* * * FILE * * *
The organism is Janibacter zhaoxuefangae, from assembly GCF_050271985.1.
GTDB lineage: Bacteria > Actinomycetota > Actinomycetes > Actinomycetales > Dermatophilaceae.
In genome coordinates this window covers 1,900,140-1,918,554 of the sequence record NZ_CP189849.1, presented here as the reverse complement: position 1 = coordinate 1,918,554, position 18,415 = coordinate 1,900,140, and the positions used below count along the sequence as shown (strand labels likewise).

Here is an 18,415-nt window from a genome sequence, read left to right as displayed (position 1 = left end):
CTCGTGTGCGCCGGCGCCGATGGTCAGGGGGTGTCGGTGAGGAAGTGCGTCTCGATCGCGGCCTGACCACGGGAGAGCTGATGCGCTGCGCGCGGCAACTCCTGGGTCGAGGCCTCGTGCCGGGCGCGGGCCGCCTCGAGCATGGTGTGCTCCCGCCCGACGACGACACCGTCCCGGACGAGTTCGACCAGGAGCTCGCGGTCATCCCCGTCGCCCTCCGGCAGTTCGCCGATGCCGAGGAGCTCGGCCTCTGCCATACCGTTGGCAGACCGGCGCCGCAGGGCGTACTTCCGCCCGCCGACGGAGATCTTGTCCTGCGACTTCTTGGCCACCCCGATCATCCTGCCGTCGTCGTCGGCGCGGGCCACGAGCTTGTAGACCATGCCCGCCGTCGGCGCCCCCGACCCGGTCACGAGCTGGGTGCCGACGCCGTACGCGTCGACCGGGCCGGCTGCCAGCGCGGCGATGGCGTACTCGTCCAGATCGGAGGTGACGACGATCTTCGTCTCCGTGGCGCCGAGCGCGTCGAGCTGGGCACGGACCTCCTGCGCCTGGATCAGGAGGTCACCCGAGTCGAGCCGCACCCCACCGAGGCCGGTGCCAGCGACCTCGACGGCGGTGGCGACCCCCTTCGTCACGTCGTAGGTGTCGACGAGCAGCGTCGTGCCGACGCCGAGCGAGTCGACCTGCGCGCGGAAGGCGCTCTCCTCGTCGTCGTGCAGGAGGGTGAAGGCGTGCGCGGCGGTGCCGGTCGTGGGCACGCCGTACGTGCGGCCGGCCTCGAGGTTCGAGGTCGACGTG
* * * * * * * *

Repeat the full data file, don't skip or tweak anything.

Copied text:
The organism is Janibacter zhaoxuefangae, from assembly GCF_050271985.1.
GTDB lineage: Bacteria > Actinomycetota > Actinomycetes > Actinomycetales > Dermatophilaceae.
In genome coordinates this window covers 1,900,140-1,918,554 of the sequence record NZ_CP189849.1, presented here as the reverse complement: position 1 = coordinate 1,918,554, position 18,415 = coordinate 1,900,140, and the positions used below count along the sequence as shown (strand labels likewise).

Here is an 18,415-nt window from a genome sequence, read left to right as displayed (position 1 = left end):
CTCGTGTGCGCCGGCGCCGATGGTCAGGGGGTGTCGGTGAGGAAGTGCGTCTCGATCGCGGCCTGACCACGGGAGAGCTGATGCGCTGCGCGCGGCAACTCCTGGGTCGAGGCCTCGTGCCGGGCGCGGGCCGCCTCGAGCATGGTGTGCTCCCGCCCGACGACGACACCGTCCCGGACGAGTTCGACCAGGAGCTCGCGGTCATCCCCGTCGCCCTCCGGCAGTTCGCCGATGCCGAGGAGCTCGGCCTCTGCCATACCGTTGGCAGACCGGCGCCGCAGGGCGTACTTCCGCCCGCCGACGGAGATCTTGTCCTGCGACTTCTTGGCCACCCCGATCATCCTGCCGTCGTCGTCGGCGCGGGCCACGAGCTTGTAGACCATGCCCGCCGTCGGCGCCCCCGACCCGGTCACGAGCTGGGTGCCGACGCCGTACGCGTCGACCGGGCCGGCTGCCAGCGCGGCGATGGCGTACTCGTCCAGATCGGAGGTGACGACGATCTTCGTCTCCGTGGCGCCGAGCGCGTCGAGCTGGGCACGGACCTCCTGCGCCTGGATCAGGAGGTCACCCGAGTCGAGCCGCACCCCACCGAGGCCGGTGCCAGCGACCTCGACGGCGGTGGCGACCCCCTTCGTCACGTCGTAGGTGTCGACGAGCAGCGTCGTGCCGACGCCGAGCGAGTCGACCTGCGCGCGGAAGGCGCTCTCCTCGTCGTCGTGCAGGAGGGTGAAGGCGTGCGCGGCGGTGCCGGTCGTGGGCACGCCGTACGTGCGGCCGGCCTCGAGGTTCGAGGTCGACGTG